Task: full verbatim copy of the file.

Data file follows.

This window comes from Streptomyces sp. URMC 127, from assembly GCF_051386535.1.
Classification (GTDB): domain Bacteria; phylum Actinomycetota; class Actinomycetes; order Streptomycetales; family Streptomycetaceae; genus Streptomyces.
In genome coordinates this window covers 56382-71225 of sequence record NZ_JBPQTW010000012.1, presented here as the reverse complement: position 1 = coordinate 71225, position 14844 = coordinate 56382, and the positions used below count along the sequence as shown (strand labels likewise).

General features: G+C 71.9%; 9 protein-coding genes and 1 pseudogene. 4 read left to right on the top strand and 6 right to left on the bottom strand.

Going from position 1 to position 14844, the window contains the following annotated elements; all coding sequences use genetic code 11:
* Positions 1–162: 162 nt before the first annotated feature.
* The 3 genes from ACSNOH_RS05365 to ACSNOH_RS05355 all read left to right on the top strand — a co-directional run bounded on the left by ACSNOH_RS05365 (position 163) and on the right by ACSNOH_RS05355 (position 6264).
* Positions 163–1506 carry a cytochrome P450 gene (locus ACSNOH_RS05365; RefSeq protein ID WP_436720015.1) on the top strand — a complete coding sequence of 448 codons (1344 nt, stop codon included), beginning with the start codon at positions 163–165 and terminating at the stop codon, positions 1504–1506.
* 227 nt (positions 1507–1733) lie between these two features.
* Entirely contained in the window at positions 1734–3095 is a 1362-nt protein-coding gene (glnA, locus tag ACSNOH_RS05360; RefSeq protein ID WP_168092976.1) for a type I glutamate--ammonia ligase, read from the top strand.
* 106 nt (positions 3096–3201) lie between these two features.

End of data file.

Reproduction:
This window comes from Streptomyces sp. URMC 127, from assembly GCF_051386535.1.
Classification (GTDB): domain Bacteria; phylum Actinomycetota; class Actinomycetes; order Streptomycetales; family Streptomycetaceae; genus Streptomyces.
In genome coordinates this window covers 56382-71225 of sequence record NZ_JBPQTW010000012.1, presented here as the reverse complement: position 1 = coordinate 71225, position 14844 = coordinate 56382, and the positions used below count along the sequence as shown (strand labels likewise).

General features: G+C 71.9%; 9 protein-coding genes and 1 pseudogene. 4 read left to right on the top strand and 6 right to left on the bottom strand.

Going from position 1 to position 14844, the window contains the following annotated elements; all coding sequences use genetic code 11:
* Positions 1–162: 162 nt before the first annotated feature.
* The 3 genes from ACSNOH_RS05365 to ACSNOH_RS05355 all read left to right on the top strand — a co-directional run bounded on the left by ACSNOH_RS05365 (position 163) and on the right by ACSNOH_RS05355 (position 6264).
* Positions 163–1506 carry a cytochrome P450 gene (locus ACSNOH_RS05365; RefSeq protein ID WP_436720015.1) on the top strand — a complete coding sequence of 448 codons (1344 nt, stop codon included), beginning with the start codon at positions 163–165 and terminating at the stop codon, positions 1504–1506.
* 227 nt (positions 1507–1733) lie between these two features.
* Entirely contained in the window at positions 1734–3095 is a 1362-nt protein-coding gene (glnA, locus tag ACSNOH_RS05360; RefSeq protein ID WP_168092976.1) for a type I glutamate--ammonia ligase, read from the top strand.
* 106 nt (positions 3096–3201) lie between these two features.